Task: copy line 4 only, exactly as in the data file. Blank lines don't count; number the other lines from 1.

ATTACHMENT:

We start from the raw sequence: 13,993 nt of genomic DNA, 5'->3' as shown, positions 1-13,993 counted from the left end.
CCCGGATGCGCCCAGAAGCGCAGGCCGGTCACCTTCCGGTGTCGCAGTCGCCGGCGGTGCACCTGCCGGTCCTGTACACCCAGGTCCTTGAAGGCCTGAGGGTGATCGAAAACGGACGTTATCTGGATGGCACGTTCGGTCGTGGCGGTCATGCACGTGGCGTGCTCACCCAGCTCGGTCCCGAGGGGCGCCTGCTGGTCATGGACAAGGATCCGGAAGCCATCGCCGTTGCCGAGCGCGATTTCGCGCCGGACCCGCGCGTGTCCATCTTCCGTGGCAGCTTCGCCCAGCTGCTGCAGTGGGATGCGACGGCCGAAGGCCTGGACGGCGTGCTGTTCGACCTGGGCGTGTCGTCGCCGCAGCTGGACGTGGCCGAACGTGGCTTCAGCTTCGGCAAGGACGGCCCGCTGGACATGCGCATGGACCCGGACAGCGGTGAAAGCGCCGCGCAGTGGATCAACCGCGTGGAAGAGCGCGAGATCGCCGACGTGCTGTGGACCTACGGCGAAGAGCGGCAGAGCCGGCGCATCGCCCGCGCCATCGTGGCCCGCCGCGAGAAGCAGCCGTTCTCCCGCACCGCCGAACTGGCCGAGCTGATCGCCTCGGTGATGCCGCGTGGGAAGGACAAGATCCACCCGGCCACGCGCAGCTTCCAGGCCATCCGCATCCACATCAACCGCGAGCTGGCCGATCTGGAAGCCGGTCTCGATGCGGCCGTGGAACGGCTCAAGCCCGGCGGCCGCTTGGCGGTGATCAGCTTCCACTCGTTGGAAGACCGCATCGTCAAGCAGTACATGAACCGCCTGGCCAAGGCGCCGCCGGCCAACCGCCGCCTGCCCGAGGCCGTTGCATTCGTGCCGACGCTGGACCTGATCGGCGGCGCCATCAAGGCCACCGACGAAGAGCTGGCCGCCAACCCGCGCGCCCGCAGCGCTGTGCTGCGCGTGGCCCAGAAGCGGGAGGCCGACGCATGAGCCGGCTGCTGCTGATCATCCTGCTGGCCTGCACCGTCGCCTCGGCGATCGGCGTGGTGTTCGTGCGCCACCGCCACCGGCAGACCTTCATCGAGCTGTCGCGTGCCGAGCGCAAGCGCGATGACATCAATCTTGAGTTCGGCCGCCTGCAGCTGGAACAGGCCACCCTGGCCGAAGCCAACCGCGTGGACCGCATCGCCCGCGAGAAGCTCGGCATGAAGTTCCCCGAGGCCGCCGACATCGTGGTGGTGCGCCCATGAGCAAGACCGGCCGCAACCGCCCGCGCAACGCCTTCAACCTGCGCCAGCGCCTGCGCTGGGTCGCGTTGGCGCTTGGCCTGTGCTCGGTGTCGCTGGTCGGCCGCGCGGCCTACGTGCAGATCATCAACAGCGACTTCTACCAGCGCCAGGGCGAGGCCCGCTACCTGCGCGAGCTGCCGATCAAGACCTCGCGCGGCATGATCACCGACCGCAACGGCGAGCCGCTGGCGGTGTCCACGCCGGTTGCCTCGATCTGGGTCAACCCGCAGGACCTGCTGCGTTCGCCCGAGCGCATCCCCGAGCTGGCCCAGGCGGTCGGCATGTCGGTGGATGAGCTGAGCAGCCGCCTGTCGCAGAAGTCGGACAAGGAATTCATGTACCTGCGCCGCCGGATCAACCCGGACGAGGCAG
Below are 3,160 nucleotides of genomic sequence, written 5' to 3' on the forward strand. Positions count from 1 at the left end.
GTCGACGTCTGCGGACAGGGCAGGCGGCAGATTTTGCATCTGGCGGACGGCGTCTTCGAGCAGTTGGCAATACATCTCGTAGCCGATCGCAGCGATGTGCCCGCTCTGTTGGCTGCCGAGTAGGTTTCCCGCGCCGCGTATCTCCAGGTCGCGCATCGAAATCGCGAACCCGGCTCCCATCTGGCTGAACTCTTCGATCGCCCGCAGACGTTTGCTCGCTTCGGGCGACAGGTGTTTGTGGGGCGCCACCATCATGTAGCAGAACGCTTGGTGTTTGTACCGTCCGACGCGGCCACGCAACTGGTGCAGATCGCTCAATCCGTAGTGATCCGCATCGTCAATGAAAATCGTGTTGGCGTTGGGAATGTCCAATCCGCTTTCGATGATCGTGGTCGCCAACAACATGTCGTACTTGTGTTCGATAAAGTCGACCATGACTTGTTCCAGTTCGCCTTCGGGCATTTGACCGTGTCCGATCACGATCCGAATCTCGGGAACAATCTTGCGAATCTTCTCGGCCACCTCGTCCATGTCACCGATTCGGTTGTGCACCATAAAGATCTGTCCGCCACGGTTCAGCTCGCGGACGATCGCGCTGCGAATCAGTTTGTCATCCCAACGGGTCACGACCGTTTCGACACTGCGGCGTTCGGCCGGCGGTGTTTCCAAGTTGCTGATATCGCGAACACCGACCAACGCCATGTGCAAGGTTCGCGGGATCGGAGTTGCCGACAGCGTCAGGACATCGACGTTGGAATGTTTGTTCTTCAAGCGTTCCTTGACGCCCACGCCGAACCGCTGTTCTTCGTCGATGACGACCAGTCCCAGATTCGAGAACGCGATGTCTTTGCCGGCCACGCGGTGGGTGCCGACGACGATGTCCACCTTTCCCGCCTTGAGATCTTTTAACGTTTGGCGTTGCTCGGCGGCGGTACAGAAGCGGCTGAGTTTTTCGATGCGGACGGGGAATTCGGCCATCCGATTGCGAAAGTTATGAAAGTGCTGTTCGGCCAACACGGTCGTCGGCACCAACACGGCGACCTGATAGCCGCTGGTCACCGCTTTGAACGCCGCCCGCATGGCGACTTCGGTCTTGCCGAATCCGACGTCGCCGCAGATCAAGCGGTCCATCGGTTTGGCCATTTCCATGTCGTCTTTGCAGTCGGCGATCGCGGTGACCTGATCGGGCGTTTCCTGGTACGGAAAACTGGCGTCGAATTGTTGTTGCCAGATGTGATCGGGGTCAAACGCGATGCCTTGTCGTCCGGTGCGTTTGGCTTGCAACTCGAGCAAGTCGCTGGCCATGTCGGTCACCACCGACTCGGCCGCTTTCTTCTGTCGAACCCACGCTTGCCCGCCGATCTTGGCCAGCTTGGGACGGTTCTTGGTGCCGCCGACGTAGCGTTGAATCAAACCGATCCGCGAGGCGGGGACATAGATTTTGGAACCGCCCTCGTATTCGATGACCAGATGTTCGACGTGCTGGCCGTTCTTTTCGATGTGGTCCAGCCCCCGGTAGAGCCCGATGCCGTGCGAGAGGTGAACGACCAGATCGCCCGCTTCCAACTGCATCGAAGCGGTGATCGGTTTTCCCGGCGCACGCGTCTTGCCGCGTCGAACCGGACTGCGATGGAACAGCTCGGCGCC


GTCGACGTCTGCGGACAGGGCAGGCGGCAGATTTTGCATCTGGCGGACGGCGTCTTCGAGCAGTTGGCAATACATCTCGTAGCCGATCGCAGCGATGTGCCCGCTCTGTTGGCTGCCGAGTAGGTTTCCCGCGCCGCGTATCTCCAGGTCGCGCATCGAAATCGCGAACCCGGCTCCCATCTGGCTGAACTCTTCGATCGCCCGCAGACGTTTGCTCGCTTCGGGCGACAGGTGTTTGTGGGGCGCCACCATCATGTAGCAGAACGCTTGGTGTTTGTACCGTCCGACGCGGCCACGCAACTGGTGCAGATCGCTCAATCCGTAGTGATCCGCATCGTCAATGAAAATCGTGTTGGCGTTGGGAATGTCCAATCCGCTTTCGATGATCGTGGTCGCCAACAACATGTCGTACTTGTGTTCGATAAAGTCGACCATGACTTGTTCCAGTTCGCCTTCGGGCATTTGACCGTGTCCGATCACGATCCGAATCTCGGGAACAATCTTGCGAATCTTCTCGGCCACCTCGTCCATGTCACCGATTCGGTTGTGCACCATAAAGATCTGTCCGCCACGGTTCAGCTCGCGGACGATCGCGCTGCGAATCAGTTTGTCATCCCAACGGGTCACGACCGTTTCGACACTGCGGCGTTCGGCCGGCGGTGTTTCCAAGTTGCTGATATCGCGAACACCGACCAACGCCATGTGCAAGGTTCGCGGGATCGGAGTTGCCGACAGCGTCAGGACATCGACGTTGGAATGTTTGTTCTTCAAGCGTTCCTTGACGCCCACGCCGAACCGCTGTTCTTCGTCGATGACGACCAGTCCCAGATTCGAGAACGCGATGTCTTTGCCGGCCACGCGGTGGGTGCCGACGACGATGTCCACCTTTCCCGCCTTGAGATCTTTTAACGTTTGGCGTTGCTCGGCGGCGGTACAGAAGCGGCTGAGTTTTTCGATGCGGACGGGGAATTCGGCCATCCGATTGCGAAAGTTATGAAAGTGCTGTTCGGCCAACACGGTCGTCGGCACCAACACGGCGACCTGATAGCCGCTGGTCACCGCTTTGAACGCCGCCCGCATGGCGACTTCGGTCTTGCCGAATCCGACGTCGCCGCAGATCAAGCGGTCCATCGGTTTGGCCATTTCCATGTCGTCTTTGCAGTCGGCGATCGCGGTGACCTGATCGGGCGTTTCCTGGTACGGAAAACTGGCGTCGAATTGTTGTTGCCAGATGTGATCGGGGTCAAACGCGATGCCTTGTCGTCCGGTGCGTTTGGCTTGCAACTCGAGCAAGTCGCTGGCCATGTCGGTCACCACCGACTCGGCCGCTTTCTTCTGTCGAACCCACGCTTGCCCGCCGATCTTGGCCAGCTTGGGACGGTTCTTGGTGCCGCCGACGTAGCGTTGAATCAAACCGATCCGCGAGGCGGGGACATAGATTTTGGAACCGCCCTCGTATTCGATGACCAGATGTTCGACGTGCTGGCCGTTCTTTTCGATGTGGTCCAGCCCCCGGTAGAGCCCGATGCCGTGCGAGAGGTGAACGACCAGATCGCCCGCTTCCAACTGCATCGAAGCGGTGATCGGTTTTCCCGGCGCACGCGTCTTGCCGCGTCGAACCGGACTGCGATGGAACAGCTCGGCGCC